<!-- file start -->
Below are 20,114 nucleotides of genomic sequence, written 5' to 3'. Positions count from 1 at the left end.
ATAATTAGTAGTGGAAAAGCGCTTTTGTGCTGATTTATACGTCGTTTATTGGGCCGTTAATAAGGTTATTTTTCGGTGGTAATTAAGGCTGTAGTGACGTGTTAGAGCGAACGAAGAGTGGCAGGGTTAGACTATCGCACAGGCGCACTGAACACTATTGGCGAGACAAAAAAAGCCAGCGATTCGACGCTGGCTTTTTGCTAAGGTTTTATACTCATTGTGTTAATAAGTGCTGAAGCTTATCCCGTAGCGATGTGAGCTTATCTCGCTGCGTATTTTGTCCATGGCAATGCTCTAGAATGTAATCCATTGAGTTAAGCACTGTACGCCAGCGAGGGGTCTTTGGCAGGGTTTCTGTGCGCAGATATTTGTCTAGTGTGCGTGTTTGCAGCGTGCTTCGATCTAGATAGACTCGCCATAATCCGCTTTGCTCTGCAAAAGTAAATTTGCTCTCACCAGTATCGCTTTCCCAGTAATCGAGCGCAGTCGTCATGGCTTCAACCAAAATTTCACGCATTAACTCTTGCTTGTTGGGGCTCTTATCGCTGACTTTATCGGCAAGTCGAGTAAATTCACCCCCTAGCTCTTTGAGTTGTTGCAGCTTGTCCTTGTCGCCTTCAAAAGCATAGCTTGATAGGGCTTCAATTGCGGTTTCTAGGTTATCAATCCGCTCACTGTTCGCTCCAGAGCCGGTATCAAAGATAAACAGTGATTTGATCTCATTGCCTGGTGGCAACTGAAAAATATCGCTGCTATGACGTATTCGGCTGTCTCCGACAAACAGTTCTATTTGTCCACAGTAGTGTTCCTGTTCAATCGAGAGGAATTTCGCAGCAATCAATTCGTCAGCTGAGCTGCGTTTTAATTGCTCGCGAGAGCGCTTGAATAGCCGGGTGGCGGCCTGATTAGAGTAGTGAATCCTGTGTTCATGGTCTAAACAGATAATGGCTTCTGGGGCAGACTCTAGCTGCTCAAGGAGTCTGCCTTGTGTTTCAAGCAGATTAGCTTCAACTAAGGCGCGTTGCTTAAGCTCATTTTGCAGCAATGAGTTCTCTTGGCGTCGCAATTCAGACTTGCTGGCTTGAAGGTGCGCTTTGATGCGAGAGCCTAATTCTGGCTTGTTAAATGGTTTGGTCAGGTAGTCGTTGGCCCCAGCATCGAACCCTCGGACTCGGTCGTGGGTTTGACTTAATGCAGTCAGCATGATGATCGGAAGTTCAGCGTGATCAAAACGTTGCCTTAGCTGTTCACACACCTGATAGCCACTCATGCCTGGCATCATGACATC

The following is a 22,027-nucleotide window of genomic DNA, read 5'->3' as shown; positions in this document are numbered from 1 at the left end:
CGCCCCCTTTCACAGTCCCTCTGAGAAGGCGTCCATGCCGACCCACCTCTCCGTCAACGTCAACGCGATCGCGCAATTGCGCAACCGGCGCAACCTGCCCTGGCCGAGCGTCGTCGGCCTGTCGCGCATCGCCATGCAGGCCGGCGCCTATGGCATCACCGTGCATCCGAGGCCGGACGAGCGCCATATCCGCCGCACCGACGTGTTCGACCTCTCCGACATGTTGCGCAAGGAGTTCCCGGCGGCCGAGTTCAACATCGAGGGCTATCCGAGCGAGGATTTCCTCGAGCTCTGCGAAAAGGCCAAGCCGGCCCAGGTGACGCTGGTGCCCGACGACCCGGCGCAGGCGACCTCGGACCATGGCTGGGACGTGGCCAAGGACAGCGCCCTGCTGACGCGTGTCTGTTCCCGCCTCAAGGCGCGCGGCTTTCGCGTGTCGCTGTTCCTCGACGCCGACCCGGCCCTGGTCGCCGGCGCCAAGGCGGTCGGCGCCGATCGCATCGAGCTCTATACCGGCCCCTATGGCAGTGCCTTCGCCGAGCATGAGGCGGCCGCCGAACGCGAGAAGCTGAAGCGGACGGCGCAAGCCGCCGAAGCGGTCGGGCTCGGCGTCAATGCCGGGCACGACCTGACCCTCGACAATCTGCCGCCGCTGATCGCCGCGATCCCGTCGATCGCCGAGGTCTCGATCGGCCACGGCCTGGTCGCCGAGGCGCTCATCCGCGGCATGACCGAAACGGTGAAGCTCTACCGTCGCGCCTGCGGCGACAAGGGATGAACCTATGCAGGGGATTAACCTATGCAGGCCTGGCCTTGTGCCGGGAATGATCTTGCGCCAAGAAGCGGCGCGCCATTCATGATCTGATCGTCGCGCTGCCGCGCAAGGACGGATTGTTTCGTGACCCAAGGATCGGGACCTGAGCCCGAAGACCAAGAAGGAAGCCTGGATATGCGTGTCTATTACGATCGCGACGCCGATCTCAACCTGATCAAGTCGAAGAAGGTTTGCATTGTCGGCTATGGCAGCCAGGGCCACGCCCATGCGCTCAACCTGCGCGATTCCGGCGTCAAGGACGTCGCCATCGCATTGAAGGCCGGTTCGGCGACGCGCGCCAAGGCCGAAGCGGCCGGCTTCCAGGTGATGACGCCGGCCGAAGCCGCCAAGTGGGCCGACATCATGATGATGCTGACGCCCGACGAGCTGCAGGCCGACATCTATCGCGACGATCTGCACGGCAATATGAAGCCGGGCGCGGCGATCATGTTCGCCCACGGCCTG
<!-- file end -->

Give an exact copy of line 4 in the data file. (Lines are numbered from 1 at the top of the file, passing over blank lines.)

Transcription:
CGCCCCCTTTCACAGTCCCTCTGAGAAGGCGTCCATGCCGACCCACCTCTCCGTCAACGTCAACGCGATCGCGCAATTGCGCAACCGGCGCAACCTGCCCTGGCCGAGCGTCGTCGGCCTGTCGCGCATCGCCATGCAGGCCGGCGCCTATGGCATCACCGTGCATCCGAGGCCGGACGAGCGCCATATCCGCCGCACCGACGTGTTCGACCTCTCCGACATGTTGCGCAAGGAGTTCCCGGCGGCCGAGTTCAACATCGAGGGCTATCCGAGCGAGGATTTCCTCGAGCTCTGCGAAAAGGCCAAGCCGGCCCAGGTGACGCTGGTGCCCGACGACCCGGCGCAGGCGACCTCGGACCATGGCTGGGACGTGGCCAAGGACAGCGCCCTGCTGACGCGTGTCTGTTCCCGCCTCAAGGCGCGCGGCTTTCGCGTGTCGCTGTTCCTCGACGCCGACCCGGCCCTGGTCGCCGGCGCCAAGGCGGTCGGCGCCGATCGCATCGAGCTCTATACCGGCCCCTATGGCAGTGCCTTCGCCGAGCATGAGGCGGCCGCCGAACGCGAGAAGCTGAAGCGGACGGCGCAAGCCGCCGAAGCGGTCGGGCTCGGCGTCAATGCCGGGCACGACCTGACCCTCGACAATCTGCCGCCGCTGATCGCCGCGATCCCGTCGATCGCCGAGGTCTCGATCGGCCACGGCCTGGTCGCCGAGGCGCTCATCCGCGGCATGACCGAAACGGTGAAGCTCTACCGTCGCGCCTGCGGCGACAAGGGATGAACCTATGCAGGGGATTAACCTATGCAGGCCTGGCCTTGTGCCGGGAATGATCTTGCGCCAAGAAGCGGCGCGCCATTCATGATCTGATCGTCGCGCTGCCGCGCAAGGACGGATTGTTTCGTGACCCAAGGATCGGGACCTGAGCCCGAAGACCAAGAAGGAAGCCTGGATATGCGTGTCTATTACGATCGCGACGCCGATCTCAACCTGATCAAGTCGAAGAAGGTTTGCATTGTCGGCTATGGCAGCCAGGGCCACGCCCATGCGCTCAACCTGCGCGATTCCGGCGTCAAGGACGTCGCCATCGCATTGAAGGCCGGTTCGGCGACGCGCGCCAAGGCCGAAGCGGCCGGCTTCCAGGTGATGACGCCGGCCGAAGCCGCCAAGTGGGCCGACATCATGATGATGCTGACGCCCGACGAGCTGCAGGCCGACATCTATCGCGACGATCTGCACGGCAATATGAAGCCGGGCGCGGCGATCATGTTCGCCCACGGCCTG